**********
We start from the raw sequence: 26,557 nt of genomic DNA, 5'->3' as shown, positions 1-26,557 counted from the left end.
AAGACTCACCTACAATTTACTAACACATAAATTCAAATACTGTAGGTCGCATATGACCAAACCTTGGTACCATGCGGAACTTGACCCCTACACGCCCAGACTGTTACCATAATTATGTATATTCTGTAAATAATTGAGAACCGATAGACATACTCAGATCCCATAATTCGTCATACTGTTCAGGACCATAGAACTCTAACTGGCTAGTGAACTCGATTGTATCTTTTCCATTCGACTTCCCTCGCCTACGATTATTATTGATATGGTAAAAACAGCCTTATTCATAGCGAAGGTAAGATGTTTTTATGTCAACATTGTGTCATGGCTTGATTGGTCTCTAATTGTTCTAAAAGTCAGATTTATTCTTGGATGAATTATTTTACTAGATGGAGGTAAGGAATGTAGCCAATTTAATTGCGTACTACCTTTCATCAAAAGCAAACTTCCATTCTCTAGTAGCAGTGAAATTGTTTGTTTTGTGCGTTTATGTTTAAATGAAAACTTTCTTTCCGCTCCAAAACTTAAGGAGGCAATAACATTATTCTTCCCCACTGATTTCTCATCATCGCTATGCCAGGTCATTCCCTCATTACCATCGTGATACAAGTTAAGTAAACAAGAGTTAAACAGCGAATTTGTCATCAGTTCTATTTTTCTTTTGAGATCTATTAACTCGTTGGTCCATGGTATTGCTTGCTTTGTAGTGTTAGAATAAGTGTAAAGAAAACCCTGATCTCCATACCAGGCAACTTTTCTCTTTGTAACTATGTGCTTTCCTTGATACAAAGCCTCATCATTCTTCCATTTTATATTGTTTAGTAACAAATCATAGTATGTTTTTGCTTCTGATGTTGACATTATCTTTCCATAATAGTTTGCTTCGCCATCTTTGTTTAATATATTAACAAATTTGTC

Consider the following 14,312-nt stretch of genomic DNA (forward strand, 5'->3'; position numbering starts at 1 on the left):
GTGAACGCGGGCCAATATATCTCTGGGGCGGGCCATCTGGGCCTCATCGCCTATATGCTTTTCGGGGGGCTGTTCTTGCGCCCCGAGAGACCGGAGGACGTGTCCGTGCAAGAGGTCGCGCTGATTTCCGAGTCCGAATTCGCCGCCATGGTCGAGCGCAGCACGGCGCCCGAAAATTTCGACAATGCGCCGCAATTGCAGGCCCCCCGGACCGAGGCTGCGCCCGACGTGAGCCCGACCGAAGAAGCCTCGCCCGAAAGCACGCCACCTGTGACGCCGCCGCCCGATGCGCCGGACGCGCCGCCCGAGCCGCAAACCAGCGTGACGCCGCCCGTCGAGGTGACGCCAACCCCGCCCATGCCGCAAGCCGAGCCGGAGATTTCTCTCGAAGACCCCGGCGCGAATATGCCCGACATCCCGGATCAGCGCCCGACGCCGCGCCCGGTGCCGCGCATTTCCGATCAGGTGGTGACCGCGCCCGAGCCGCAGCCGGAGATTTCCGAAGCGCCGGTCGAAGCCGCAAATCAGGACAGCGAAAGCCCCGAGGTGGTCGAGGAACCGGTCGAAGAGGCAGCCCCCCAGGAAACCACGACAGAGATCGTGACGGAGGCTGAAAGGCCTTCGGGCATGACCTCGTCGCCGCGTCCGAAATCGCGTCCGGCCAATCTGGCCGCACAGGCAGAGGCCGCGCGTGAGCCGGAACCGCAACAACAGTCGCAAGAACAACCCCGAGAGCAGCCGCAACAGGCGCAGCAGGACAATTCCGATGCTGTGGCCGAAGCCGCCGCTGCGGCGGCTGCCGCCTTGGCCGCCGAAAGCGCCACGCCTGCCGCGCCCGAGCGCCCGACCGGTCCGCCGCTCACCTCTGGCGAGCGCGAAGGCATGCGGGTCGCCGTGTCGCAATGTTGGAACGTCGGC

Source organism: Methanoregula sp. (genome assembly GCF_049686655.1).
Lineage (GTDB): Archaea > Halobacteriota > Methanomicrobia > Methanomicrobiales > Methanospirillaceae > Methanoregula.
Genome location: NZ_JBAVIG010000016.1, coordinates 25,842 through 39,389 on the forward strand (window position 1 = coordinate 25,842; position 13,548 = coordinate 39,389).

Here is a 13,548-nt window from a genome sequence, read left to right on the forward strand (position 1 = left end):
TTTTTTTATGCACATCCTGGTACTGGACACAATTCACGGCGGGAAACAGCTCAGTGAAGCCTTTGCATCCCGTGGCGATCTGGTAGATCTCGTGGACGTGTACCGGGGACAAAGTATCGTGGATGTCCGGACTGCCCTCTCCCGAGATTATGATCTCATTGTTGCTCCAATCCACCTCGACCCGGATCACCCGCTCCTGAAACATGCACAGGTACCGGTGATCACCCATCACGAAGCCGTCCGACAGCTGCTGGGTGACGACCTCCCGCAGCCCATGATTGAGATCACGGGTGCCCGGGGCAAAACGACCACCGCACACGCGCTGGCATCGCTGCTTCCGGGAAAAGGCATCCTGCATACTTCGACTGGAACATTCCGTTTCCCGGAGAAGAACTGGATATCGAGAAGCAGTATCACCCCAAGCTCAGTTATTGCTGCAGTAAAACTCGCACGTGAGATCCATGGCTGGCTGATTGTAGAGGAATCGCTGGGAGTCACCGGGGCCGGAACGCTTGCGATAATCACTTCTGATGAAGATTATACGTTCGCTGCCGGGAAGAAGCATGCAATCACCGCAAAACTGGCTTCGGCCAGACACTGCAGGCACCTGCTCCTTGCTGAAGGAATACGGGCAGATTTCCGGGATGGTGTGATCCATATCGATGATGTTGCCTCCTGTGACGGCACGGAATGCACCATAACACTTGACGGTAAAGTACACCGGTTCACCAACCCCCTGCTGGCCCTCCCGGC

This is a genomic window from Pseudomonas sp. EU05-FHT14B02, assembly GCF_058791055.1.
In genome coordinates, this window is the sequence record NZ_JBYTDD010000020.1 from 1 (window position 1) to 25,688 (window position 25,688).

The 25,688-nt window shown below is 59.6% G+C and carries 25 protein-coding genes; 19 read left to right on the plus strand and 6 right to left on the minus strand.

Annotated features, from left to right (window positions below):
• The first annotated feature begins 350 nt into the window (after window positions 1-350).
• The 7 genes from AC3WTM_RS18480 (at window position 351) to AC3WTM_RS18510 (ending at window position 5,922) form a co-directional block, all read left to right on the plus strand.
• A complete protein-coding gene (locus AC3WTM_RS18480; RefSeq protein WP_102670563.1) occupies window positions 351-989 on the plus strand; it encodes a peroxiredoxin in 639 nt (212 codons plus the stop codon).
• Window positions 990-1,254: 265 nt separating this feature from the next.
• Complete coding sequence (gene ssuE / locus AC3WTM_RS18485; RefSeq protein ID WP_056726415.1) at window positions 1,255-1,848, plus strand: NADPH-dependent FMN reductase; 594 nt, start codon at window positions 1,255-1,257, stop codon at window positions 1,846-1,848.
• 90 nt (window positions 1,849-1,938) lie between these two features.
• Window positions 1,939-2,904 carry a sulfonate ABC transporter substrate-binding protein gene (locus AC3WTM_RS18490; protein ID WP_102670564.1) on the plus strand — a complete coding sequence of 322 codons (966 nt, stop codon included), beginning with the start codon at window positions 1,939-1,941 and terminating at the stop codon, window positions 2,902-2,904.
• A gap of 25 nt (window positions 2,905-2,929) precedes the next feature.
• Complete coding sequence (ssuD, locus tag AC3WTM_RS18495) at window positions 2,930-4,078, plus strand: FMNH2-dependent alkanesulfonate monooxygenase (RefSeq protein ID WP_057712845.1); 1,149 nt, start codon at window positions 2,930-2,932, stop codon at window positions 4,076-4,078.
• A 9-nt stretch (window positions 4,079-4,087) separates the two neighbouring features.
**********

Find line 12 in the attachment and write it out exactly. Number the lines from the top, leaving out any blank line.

The 25,688-nt window shown below is 59.6% G+C and carries 25 protein-coding genes; 19 read left to right on the plus strand and 6 right to left on the minus strand.